The Indian hacker who discovered the flaws, however, didn’t take advantage.
Not all hackers are bad actors. In November 2015, an Indian hacker discovered some serious flaws in a banking app, but instead of making off with some nice $25 billion in his pockets, he reported the vulnerabilities to the bank. It seems that there is hope for ethics over money.
Sathya Prakash, a security researcher from India, detected a number of critical flaws in a mobile banking app of an undisclosed bank. The vulnerabilities he found allowed anyone with a bit of coding knowledge to steal money from all the customers of the bank. And that was possible just with the help of a few lines of code.
It seems that there is hope for ethics over money.
What Prakash discovered is a quite common problem for mobile applications. He found out the app had a lack of Certificate Pinning, this way exposing users to man-in-the-middle attacks. Such vulnerability would easily allow attackers to manipulate the bank accounts by using fraudulently issued certificates. The Indian expert also detected a serious issue, related to the authentication process. That could be exploited by attackers to make money transfers, access account balance and perform all operations on behalf of the bank customers.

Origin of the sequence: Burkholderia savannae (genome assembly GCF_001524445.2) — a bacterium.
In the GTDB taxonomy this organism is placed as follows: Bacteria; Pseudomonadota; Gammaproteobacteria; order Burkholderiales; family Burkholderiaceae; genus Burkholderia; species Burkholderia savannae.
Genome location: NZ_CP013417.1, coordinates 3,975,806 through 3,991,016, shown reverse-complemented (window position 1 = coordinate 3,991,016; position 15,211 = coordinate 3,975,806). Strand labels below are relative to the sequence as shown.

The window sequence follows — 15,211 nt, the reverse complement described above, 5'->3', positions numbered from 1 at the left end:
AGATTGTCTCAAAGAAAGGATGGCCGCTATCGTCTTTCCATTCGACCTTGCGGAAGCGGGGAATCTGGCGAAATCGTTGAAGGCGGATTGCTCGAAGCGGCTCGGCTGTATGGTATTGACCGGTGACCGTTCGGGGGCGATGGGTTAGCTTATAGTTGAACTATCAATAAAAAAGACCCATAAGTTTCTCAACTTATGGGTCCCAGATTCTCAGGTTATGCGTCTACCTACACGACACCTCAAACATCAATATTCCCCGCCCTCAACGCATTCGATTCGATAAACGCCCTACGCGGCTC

It these flaws were discovered by hackers with malicious intentions, they would have surely made some fast $25 billion from sucking out the deposits of the customers. Prakash, however, immediately contacted the bank which owns the app and informed about the serious vulnerabilities he discovered. Not only that, be he also cooperated with the security experts to help them fix the flaws. The bank got really lucky that Prakash acted ethically, unlike anyone with cybercriminal background that could have easily taken advantage of these security holes. However, the ethical hacker did not receive any reward from the bank for his responsible deed, nor he got any compensation for the support he provided for patching the flaws.